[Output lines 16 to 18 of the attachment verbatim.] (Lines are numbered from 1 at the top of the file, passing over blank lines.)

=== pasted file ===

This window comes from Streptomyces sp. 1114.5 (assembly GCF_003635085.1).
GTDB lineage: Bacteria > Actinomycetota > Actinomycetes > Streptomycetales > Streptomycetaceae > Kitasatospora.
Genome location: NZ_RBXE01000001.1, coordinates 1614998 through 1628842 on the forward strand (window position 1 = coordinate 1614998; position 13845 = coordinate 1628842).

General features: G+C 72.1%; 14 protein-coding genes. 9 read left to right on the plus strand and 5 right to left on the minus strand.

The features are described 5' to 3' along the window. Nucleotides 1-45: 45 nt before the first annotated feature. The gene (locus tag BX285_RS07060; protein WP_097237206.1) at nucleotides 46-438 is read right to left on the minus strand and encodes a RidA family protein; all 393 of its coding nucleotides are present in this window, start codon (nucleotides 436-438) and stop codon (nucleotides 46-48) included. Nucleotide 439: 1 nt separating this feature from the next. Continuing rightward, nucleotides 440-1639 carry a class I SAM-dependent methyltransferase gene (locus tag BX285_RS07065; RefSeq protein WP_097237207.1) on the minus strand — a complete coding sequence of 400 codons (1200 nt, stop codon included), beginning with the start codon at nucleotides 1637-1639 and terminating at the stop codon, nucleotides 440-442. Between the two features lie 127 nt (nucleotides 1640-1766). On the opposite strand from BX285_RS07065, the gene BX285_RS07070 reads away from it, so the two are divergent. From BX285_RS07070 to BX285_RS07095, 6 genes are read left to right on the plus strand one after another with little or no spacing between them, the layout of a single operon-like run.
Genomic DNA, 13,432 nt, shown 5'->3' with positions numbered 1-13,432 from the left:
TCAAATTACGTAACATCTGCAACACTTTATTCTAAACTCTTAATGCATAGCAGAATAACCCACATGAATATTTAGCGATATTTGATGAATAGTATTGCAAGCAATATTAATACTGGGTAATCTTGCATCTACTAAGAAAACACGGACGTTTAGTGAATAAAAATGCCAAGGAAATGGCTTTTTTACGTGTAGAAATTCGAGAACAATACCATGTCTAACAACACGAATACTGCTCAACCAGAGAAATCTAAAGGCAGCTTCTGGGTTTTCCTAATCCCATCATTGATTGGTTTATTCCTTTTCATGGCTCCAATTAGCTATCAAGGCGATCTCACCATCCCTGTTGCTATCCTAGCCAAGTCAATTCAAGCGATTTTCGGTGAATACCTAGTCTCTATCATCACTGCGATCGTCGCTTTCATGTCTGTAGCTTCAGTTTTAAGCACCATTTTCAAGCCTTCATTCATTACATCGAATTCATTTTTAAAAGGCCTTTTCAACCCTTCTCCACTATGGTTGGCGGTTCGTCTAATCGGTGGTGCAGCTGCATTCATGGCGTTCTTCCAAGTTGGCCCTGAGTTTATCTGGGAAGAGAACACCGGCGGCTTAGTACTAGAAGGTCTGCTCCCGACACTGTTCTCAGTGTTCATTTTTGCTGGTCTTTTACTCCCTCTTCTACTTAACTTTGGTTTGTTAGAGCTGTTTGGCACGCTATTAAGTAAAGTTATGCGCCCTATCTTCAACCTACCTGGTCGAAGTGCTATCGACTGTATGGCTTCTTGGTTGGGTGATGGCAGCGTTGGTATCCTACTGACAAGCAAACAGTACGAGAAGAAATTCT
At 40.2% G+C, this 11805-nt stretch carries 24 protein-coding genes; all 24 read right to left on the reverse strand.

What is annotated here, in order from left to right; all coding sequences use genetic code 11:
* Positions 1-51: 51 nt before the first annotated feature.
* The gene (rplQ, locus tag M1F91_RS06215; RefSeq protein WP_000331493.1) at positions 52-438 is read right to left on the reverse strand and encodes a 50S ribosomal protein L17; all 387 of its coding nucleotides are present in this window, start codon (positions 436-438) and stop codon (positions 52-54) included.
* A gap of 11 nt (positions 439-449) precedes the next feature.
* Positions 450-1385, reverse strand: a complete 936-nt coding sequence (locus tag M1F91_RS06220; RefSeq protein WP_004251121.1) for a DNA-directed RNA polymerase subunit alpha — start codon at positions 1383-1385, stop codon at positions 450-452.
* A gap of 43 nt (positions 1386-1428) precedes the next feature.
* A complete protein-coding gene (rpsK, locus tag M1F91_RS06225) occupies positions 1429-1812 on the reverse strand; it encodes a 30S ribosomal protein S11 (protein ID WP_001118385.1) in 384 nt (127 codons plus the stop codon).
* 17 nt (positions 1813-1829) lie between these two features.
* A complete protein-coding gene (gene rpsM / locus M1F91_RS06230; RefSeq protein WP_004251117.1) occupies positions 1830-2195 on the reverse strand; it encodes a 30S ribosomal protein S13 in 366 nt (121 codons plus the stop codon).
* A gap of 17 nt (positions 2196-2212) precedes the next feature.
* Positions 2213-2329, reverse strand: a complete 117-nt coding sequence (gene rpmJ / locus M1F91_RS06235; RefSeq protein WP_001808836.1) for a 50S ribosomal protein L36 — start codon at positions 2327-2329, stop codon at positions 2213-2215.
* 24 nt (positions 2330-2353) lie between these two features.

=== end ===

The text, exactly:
* 17 nt (positions 1813-1829) lie between these two features.
* A complete protein-coding gene (gene rpsM / locus M1F91_RS06230; RefSeq protein WP_004251117.1) occupies positions 1830-2195 on the reverse strand; it encodes a 30S ribosomal protein S13 in 366 nt (121 codons plus the stop codon).
* A gap of 17 nt (positions 2196-2212) precedes the next feature.